Griots Excerpt: The Three Faced One by Charles Saunders


The Three Faced One by Shawn Alleyne

One of the cool things about Griots is that Charles Saunders wrote a brand new Imaro story just for the anthology. Here's an excerpt...


The warrior peered intently over a high sandstone escarpment. An unfamiliar landscape spread like a ragged carpet beneath him. Far to the north, his keen vision could discern a dark smudge on the horizon: not storm clouds, but smoke and ash flung skyward from the fiery throats of a lengthy range of volcanoes that erupted only intermittently but were never completely quiescent. The volcanic range, along with its immediate surroundings, was known as Motoni, the northernmost boundary of the mighty continent called Nyumbani.

It was said that nothing could live in Motoni … nothing other than demons and the spirits of the damned. The warrior had no desire to encounter either, though he would not retreat if he were confronted. What he saw in the area beneath the escarpment interested him more than the tales of vagabonds who had ventured close to – but never into – Motoni.

The land before him was bleak, but not blasted. Part of it consisted of semi-arid territory, with patches of scrub-brush interspersed with the occasional flat-topped acacia tree. Desert antelope with horns as straight as spears browsed on the brush, and puffs of dust marked the passage of other, smaller creatures that moved so swiftly that the dust was all that could be seen of them.

The other part – the part that lay to the east – was covered with short, dun-colored grass. Blade-leafed mopane trees grew in copses not large enough to be considered forests. Herds of gnu, zebra and impala grazed the plain. Their ears flickered and their nostrils twitched as they kept constant vigil for signs of lurking flesh-eaters.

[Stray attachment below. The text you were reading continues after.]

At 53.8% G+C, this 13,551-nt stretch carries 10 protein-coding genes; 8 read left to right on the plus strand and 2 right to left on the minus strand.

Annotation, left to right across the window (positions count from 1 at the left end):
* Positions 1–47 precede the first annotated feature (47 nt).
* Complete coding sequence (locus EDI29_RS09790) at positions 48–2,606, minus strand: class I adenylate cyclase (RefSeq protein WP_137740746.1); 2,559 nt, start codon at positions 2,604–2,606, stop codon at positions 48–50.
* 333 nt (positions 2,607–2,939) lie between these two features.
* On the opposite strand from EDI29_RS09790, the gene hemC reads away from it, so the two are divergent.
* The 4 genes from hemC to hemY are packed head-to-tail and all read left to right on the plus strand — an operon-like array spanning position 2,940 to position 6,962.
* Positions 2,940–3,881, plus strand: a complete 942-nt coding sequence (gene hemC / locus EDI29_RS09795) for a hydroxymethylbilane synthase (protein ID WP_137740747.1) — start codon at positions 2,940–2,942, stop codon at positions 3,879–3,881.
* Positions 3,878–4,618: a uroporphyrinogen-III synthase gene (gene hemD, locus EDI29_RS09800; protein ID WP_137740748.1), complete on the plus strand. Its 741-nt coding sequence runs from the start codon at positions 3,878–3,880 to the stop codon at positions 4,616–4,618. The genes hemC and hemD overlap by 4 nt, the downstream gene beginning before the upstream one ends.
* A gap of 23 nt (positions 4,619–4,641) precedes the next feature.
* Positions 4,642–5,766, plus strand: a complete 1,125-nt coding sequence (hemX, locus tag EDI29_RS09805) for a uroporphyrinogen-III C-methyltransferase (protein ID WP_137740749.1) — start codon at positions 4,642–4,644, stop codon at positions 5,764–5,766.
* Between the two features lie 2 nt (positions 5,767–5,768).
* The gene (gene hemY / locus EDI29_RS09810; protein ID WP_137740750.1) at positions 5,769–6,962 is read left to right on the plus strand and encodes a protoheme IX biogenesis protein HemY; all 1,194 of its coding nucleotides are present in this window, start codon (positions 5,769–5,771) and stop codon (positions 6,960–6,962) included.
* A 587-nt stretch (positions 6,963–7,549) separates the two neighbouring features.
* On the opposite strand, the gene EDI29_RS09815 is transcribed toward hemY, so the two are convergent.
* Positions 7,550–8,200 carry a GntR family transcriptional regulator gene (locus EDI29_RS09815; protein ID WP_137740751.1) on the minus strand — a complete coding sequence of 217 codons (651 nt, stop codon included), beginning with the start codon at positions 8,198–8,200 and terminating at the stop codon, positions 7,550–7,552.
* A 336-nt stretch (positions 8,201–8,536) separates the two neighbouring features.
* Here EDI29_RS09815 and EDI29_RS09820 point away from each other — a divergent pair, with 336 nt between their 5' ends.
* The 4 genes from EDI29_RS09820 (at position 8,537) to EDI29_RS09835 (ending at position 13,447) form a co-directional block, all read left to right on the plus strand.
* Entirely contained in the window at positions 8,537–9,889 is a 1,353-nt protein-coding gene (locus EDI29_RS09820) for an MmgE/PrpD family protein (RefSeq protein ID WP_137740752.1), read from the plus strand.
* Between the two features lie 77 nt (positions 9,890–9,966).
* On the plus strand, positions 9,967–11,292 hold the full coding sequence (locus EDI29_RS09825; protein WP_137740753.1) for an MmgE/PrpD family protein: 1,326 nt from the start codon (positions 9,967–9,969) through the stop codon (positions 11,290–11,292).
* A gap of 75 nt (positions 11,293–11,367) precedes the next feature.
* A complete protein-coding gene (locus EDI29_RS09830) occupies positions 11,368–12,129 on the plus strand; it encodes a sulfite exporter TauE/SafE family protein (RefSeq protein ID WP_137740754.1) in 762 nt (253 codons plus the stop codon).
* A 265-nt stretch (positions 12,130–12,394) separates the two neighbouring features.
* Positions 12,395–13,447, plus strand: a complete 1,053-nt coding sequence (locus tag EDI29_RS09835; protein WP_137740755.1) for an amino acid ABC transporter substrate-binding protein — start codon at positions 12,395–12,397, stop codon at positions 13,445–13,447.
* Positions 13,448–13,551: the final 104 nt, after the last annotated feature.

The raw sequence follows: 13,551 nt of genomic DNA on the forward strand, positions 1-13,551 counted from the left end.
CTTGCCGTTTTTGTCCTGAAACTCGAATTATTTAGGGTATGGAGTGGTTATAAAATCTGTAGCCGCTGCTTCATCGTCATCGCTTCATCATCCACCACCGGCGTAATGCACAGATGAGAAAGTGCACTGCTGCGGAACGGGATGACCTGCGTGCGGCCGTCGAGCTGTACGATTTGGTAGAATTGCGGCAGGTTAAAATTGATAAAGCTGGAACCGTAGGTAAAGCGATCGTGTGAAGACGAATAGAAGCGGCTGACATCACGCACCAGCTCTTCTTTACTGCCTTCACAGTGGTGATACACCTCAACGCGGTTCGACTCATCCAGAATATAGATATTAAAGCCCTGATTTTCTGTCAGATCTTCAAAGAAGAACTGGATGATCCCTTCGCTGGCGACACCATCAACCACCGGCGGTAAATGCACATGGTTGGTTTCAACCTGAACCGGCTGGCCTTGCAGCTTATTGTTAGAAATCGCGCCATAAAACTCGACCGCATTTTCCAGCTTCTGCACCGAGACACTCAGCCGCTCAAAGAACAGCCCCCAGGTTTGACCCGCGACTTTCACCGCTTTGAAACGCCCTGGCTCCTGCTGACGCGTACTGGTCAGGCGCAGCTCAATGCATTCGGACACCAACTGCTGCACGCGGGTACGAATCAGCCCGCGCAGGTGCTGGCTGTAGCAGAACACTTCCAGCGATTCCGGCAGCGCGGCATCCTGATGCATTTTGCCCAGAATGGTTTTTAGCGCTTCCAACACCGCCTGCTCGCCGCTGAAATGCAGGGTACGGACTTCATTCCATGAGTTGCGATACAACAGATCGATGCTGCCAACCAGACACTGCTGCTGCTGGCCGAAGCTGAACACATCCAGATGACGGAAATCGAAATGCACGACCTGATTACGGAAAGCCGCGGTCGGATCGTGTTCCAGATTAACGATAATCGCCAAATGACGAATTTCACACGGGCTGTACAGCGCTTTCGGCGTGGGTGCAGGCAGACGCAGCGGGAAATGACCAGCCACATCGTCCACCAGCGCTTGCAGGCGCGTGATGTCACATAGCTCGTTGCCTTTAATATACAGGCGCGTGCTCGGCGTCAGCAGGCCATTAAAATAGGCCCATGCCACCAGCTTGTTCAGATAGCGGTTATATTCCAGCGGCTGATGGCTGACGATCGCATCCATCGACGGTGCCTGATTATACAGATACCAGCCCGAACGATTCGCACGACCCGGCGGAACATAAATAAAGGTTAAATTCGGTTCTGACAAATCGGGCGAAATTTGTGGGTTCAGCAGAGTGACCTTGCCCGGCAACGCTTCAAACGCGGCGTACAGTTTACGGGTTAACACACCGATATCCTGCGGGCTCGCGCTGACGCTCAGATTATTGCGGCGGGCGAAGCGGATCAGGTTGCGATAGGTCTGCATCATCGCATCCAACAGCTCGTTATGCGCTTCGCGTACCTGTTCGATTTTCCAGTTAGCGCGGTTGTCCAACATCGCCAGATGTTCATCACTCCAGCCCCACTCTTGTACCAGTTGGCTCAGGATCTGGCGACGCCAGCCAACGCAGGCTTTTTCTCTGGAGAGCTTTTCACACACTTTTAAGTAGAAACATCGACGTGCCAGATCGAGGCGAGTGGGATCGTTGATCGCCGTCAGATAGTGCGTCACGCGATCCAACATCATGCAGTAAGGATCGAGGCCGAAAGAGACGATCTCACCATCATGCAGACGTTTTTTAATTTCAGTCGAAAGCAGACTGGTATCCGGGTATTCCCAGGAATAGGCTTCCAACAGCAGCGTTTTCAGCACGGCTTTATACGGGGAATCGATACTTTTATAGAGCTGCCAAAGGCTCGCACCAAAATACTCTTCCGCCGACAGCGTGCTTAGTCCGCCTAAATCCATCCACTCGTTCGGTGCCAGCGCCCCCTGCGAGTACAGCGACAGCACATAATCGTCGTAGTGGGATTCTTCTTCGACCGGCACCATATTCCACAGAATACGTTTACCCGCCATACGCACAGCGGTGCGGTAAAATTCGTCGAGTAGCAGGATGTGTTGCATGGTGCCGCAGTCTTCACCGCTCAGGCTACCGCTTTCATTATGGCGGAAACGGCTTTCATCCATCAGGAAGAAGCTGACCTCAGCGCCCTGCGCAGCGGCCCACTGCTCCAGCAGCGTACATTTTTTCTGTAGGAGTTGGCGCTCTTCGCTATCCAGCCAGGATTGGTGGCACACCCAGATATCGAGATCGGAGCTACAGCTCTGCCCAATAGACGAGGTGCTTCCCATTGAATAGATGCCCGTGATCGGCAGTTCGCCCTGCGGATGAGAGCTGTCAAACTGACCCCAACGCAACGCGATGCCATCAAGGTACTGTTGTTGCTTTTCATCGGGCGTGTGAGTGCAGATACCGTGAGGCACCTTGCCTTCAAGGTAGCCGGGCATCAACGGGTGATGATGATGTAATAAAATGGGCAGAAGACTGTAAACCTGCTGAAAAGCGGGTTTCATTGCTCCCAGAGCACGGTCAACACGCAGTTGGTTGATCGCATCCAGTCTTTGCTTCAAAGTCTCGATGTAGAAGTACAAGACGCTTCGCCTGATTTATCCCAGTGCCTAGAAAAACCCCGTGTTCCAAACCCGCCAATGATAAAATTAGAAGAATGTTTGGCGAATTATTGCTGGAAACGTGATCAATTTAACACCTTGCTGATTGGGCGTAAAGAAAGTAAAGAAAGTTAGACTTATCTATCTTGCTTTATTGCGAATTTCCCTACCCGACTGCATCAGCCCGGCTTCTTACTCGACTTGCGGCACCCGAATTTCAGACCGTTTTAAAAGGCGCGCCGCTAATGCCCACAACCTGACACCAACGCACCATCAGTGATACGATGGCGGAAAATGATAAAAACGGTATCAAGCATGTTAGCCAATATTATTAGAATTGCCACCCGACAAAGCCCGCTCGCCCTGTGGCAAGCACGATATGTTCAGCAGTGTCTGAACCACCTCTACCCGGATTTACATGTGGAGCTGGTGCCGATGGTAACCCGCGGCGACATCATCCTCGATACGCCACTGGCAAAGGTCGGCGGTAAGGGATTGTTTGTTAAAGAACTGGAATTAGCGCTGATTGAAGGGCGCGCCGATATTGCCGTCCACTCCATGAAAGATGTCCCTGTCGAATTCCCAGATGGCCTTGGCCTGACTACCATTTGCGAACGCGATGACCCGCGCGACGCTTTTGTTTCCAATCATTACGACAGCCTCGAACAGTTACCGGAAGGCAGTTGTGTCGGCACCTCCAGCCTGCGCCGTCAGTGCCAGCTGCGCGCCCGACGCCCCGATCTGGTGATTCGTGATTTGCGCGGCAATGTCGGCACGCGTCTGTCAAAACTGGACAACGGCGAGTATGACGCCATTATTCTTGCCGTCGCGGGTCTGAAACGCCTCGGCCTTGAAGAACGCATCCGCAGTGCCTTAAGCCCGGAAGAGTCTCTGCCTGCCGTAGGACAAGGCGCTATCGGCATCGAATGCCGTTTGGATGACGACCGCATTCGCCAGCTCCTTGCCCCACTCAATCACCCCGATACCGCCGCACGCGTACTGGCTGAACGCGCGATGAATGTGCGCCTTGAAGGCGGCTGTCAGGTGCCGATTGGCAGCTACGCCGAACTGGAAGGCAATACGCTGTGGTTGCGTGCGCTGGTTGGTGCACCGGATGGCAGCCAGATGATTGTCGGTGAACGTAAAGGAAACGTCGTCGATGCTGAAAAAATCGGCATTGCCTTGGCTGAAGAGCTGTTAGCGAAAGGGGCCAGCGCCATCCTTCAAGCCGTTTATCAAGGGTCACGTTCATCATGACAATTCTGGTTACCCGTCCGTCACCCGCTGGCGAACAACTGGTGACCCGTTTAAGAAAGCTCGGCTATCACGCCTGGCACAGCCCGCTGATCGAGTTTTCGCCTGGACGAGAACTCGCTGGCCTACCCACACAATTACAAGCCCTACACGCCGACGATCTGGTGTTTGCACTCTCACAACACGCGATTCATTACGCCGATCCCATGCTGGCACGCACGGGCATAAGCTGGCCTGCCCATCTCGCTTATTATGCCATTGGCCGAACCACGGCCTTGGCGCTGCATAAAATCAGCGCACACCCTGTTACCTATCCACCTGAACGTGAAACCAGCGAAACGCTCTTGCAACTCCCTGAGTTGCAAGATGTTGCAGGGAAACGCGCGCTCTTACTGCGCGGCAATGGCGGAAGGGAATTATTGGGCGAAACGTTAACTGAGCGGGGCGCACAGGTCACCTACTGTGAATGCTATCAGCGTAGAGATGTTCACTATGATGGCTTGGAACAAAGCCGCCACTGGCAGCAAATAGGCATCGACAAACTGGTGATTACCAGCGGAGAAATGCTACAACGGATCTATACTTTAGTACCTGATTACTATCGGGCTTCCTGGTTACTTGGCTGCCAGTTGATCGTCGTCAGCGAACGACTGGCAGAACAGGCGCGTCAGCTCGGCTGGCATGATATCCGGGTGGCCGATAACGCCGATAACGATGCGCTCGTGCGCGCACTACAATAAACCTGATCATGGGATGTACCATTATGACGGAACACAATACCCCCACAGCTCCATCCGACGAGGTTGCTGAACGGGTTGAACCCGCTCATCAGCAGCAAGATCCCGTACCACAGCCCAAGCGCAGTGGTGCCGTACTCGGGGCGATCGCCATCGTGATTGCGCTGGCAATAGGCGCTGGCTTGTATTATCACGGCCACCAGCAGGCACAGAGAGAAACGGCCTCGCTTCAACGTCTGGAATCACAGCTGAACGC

Farther to the east, the warrior saw clusters of stony spires that towered like monuments to forgotten deities. Outcrops of rock were present on the arid side as well, but they rose in isolation, and were not as high as their eastern counterparts.

At the border of the two territories, sand and grass competed in a never-ending struggle, with dry yellow fingers reaching into the plain and clumps of ochre grass finding precarious purchase in arid soil. It was on that border that two groups of people gathered. And it was those groups that had captured and maintained the warrior’s attention.

Even from the distant escarpment, the warrior could see clear differences between the groups. The people of the grassland were very dark in hue, and wore almost no clothing. With them were long-horned cattle of a type similar to the ones the warrior had herded during his youth.

It was difficult to discern much about the people on the other side of the few yards of space that separated the groups. For their bodies were wrapped in lengths of white cloth that threw back the sunlight in a blinding glare. Turbans of similar cloth covered their heads. Camels stood placidly at the swathed people’s side. The humped beasts bore saddles and bridles.